Preserving Indonesia’s Rich Coffee Culture

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Indonesian Coffee Culture

Indonesia is the world’s fourth-largest producer of coffee after Brazil, Vietnam, and Colombia, and it exports more than it consumes. The land is also known as the producer of Java and some of our coffee favorites.

Indonesian coffee has complex, syrupy, low acidity and typically extremely dense which makes them ideal for roasting on the darker side. Indonesia has a unique traditional method known as “giling basah”. This semi-washed method is known commonly as wet-hulling and nearly all the coffee in the region are processed in this manner. In short, the coffee cherry is allowed to dry on the bean for a short time before being washed and removed, imparting some of the flavors of the pulp and fruit to the bean.

As time goes by big changes are brewing in the country’s coffee industry, as demand from a rising middle-class fuels entrepreneurship and connoisseurship.

This big changes in Indonesia’s coffee industry can be seen at places like the Anomali Coffee shop in South Jakarta. They are known for specializing single-source coffees from around the Indonesian archipelago, founded by Irvan Helmi.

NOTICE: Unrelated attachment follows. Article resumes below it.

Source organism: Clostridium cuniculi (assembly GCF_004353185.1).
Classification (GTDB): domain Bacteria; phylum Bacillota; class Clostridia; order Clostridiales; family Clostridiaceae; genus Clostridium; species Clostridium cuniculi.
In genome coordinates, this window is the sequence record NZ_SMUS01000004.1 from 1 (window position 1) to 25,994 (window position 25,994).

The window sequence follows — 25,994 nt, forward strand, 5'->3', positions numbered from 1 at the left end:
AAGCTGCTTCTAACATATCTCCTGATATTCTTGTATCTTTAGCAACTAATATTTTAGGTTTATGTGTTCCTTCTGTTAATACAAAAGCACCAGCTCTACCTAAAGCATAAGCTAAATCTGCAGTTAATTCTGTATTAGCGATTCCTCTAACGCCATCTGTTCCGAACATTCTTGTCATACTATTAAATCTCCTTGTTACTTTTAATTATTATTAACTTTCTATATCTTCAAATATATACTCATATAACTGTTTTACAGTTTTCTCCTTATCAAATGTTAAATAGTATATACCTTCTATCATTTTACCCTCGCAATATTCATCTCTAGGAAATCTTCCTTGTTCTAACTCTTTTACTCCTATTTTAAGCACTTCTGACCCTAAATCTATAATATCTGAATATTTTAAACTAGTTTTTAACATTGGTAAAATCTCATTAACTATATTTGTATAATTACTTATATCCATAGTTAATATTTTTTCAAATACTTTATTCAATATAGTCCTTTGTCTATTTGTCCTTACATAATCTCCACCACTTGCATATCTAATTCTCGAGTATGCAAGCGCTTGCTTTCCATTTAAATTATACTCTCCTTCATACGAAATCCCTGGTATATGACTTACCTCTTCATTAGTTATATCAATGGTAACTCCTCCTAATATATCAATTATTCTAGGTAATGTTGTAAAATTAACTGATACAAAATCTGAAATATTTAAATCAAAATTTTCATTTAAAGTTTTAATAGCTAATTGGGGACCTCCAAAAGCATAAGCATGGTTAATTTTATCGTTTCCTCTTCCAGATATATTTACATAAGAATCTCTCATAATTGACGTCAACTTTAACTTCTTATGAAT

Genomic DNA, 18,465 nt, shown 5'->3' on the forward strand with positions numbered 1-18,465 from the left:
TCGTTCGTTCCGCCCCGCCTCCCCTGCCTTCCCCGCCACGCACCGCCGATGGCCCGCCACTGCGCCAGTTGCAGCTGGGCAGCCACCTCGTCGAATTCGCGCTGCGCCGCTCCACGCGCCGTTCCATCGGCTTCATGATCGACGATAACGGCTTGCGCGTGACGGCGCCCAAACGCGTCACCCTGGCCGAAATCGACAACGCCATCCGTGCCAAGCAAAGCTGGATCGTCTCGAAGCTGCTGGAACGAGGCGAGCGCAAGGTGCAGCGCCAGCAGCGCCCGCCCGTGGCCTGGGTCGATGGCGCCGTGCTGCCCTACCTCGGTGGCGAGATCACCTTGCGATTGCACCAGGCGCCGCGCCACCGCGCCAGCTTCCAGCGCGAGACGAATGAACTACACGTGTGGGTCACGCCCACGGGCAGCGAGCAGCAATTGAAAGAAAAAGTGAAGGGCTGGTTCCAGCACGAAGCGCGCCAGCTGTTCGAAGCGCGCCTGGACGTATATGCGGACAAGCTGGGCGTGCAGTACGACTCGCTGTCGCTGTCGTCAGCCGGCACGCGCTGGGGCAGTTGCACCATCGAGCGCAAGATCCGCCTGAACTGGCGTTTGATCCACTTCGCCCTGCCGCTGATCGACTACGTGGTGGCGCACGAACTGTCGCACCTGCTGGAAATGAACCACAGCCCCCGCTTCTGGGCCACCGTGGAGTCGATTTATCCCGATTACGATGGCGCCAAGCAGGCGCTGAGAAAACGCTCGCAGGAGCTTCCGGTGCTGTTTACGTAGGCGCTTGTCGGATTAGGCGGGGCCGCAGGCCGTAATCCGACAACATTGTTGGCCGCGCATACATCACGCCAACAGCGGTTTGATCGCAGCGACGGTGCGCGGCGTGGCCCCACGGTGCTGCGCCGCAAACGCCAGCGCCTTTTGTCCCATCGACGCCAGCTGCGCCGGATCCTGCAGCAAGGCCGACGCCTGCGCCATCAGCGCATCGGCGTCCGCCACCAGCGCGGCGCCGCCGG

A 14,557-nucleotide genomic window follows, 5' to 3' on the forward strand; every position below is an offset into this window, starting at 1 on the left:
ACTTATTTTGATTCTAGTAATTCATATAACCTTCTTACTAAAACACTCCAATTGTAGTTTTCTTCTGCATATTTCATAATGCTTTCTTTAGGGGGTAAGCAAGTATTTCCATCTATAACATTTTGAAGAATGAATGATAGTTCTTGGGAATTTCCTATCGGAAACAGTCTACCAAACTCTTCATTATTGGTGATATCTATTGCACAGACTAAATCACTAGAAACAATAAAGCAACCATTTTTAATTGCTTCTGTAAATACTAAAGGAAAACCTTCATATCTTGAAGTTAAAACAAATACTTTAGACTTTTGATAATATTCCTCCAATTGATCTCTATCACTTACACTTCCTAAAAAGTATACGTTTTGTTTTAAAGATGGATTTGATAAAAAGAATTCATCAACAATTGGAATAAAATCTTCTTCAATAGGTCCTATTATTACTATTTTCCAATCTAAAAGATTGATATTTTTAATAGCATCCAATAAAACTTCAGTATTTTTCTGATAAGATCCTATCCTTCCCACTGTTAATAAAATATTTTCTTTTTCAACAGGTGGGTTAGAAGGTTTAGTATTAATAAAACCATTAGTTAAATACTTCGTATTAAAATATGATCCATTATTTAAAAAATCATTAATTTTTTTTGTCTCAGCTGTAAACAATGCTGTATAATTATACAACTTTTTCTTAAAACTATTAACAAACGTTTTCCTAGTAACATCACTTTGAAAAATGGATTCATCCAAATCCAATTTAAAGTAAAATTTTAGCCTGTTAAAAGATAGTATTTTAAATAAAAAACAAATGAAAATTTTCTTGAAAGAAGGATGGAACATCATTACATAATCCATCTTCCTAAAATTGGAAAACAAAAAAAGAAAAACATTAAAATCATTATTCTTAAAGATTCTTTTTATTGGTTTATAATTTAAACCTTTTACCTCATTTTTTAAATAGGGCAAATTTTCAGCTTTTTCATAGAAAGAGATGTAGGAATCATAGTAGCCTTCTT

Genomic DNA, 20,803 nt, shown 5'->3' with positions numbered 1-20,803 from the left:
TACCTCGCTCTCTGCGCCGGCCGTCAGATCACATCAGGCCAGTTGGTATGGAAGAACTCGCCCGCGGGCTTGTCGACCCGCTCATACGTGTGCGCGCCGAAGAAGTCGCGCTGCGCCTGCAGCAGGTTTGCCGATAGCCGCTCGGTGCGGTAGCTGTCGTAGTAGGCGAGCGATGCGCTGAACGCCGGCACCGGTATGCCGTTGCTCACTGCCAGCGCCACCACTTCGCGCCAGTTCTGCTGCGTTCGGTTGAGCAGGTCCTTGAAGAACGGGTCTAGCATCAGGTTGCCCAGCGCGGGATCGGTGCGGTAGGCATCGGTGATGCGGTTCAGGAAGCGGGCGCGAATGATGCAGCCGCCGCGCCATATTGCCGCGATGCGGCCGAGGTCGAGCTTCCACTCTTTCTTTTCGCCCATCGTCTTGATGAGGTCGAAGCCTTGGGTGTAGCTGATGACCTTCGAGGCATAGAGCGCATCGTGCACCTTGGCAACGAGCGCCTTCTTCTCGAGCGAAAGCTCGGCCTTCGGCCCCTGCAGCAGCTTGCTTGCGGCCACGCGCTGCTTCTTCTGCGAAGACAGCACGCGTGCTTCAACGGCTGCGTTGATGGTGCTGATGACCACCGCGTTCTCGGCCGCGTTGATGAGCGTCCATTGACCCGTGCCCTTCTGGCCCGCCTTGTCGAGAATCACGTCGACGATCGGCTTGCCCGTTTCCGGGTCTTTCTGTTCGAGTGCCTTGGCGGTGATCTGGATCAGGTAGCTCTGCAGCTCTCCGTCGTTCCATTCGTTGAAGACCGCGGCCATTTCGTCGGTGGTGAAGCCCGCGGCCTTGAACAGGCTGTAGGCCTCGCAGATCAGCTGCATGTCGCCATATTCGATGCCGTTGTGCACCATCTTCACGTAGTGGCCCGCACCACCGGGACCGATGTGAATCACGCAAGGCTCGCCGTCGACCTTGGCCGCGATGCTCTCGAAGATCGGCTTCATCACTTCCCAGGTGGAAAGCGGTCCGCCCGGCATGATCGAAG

Anomali sells coffees from nine single origins at a time, and they already sourced about 100 single origins since founding the company.

According to Irvan Indonesian coffees are known for their “earthiness” and body. They often drink their coffee black, and they don’t need milk, creamer, or any syrup to make their coffee standout from the rest.

But Irvan explains that this has been changing in recent years, as demand from Indonesia’s growing middle class has taken off, and improved logistics have helped build a thriving, archipelago-wide market.

Now some Indonesia’s cafe is slowly acknowledging imports of knowledge from other countries. Just like the contribution of Starbucks to the Indonesian market which helps to penetrate new and remote cities and give local consumers an introduction to authentic espressos, cappuccinos and the like.

Though Indonesia is slowly acknowledging contributions, but you can’t easily change the coffee culture of the city where they pride themselves having high-quality single origin coffee and that makes them very proud of it.

With Indonesia’s rich variety of beans and a long history of cultivation, they are building a coffee culture — and a pride in it — that is truly homegrown.

Originally Published by npr.org 

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